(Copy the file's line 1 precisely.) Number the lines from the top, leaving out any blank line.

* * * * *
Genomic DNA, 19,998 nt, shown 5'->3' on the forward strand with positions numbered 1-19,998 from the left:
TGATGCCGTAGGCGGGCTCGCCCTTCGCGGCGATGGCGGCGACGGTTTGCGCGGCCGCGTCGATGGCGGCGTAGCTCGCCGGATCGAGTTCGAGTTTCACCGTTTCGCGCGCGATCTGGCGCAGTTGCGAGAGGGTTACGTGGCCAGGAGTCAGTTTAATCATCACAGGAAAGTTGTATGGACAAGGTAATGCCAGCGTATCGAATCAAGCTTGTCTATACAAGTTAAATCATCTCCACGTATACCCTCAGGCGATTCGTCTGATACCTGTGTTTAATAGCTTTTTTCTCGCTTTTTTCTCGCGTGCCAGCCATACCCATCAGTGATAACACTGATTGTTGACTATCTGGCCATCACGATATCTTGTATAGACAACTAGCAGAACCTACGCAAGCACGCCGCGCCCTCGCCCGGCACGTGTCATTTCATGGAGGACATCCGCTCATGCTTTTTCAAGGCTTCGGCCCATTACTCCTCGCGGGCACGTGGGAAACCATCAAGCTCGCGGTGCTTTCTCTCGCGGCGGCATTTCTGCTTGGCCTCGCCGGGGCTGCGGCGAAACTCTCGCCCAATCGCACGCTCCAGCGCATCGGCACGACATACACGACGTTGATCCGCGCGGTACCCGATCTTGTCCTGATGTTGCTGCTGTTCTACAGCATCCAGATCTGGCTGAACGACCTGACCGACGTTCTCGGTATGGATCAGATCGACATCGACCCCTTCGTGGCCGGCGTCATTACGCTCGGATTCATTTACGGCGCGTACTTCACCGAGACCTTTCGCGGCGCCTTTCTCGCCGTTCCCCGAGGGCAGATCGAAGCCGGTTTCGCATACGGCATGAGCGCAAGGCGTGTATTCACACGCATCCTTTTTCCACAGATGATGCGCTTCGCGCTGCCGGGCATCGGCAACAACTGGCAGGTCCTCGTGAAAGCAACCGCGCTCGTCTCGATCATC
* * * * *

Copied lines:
Genomic DNA, 19,998 nt, shown 5'->3' on the forward strand with positions numbered 1-19,998 from the left: